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  #1  
Old Aug 6th, 2006, 12:51 PM
anilo anilo is offline
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Default Storage device to NAS

Hi all,

I bought an external hard drive some time back:
http://www.lacie.com/products/product.htm?pid=10468

Do you guys have any suggestions on how I can make Sonos detect it without connecting a PC to it?

I'm guessing I should've bought a NAS but little did I know. Maybe I can buy some kind of layer to make it look like a NAS.

Thoughts?
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  #2  
Old Aug 6th, 2006, 12:58 PM
anilo anilo is offline
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Default USB to Ethernet cable.

I found this:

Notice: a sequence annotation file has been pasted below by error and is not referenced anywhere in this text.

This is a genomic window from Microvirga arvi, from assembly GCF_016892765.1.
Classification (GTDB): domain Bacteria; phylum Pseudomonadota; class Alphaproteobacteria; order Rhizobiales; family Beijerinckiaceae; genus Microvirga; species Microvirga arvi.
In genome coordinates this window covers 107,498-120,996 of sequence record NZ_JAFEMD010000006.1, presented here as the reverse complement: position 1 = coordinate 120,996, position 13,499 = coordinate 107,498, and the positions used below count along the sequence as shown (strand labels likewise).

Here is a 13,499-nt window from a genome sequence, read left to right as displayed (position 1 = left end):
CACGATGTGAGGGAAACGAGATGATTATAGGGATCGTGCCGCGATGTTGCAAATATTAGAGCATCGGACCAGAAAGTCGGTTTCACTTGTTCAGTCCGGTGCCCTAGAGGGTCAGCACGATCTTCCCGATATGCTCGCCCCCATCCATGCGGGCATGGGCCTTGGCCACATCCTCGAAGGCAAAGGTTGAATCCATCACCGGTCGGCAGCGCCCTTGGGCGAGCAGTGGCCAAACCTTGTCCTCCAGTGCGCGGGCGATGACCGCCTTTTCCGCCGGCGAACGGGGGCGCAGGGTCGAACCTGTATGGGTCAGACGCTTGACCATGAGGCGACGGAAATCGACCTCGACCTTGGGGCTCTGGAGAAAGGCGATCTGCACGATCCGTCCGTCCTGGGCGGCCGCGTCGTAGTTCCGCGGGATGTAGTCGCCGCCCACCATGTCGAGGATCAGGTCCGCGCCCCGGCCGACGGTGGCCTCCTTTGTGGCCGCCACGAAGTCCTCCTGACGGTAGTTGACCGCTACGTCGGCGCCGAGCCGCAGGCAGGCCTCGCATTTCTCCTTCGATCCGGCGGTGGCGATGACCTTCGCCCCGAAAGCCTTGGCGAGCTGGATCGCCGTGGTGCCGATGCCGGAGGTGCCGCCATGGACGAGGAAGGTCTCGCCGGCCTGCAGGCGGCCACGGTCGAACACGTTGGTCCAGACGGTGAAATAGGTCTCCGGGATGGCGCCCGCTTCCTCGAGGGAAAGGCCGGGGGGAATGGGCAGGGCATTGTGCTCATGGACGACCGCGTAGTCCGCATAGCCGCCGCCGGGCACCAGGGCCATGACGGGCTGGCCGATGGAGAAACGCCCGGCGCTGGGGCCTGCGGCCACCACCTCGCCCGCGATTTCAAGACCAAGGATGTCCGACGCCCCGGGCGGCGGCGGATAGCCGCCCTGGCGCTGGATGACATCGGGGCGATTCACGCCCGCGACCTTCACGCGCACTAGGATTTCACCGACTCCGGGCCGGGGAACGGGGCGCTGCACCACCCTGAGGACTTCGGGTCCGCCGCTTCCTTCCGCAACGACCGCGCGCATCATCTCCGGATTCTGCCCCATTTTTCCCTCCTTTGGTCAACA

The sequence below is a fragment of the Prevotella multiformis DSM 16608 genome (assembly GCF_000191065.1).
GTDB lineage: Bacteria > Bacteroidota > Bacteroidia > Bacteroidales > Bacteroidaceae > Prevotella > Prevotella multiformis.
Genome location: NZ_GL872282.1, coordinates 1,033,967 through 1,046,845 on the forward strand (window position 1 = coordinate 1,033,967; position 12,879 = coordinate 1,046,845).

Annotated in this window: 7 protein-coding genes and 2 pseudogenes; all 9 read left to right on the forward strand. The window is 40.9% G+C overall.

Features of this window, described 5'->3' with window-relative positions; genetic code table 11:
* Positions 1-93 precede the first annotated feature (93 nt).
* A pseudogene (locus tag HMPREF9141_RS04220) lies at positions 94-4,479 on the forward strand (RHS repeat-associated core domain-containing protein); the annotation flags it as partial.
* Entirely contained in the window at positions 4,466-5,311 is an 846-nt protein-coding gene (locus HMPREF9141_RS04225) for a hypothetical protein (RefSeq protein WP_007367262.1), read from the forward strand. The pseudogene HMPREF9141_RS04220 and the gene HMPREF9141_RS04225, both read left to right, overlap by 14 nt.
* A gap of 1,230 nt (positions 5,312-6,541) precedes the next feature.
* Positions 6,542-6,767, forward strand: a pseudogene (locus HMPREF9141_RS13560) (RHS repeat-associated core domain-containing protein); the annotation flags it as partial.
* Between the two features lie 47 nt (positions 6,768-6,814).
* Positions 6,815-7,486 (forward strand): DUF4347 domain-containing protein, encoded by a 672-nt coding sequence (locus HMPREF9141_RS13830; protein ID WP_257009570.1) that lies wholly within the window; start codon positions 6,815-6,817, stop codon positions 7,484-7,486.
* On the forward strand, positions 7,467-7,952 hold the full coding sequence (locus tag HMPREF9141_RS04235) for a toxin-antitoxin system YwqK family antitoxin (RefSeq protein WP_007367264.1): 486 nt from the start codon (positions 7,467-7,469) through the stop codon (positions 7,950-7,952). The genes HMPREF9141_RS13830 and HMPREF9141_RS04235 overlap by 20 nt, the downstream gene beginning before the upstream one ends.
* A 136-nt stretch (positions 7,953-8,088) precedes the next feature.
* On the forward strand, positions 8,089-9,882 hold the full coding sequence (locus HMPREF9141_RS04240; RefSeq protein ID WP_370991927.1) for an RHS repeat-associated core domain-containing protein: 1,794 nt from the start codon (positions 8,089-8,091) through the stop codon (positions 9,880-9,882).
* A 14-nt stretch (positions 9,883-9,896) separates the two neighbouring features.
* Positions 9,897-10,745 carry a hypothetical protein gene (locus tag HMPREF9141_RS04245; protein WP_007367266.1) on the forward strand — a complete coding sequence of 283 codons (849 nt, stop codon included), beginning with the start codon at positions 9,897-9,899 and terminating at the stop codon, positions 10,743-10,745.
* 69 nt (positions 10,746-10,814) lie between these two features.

http://www.pcconnection.com/ProductD...ourceID=k22350

Will it do the job of converting my storage device to a NAS?
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  #3  
Old Aug 6th, 2006, 01:17 PM
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Majik Majik is offline
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Anilo,
What you have here is a USB hard drive. The only way you can get this to be read across a network by Sonos or anything else is to plug it into a PC or similar.

Quite frankly, it's not much more than a bare hard-drive. It cannot work in isolation. It needs to be directly attached to something with an operating system that understands what a file system is and how to export that to a network using SMB/CIFS protocols.

In essence, it needs to be connnected to a PC.

The (relatively dumb) USB to ethernet adapter is not a PC, and won't do what you're after.

Aside from a PC, another option is a proper NAS (Network Attached Storage) device like the Buffalo Linkstation or similar. Underneath their cover, NAS devices are, essentially, PCs but packaged in such a way that thay make good NAS devices.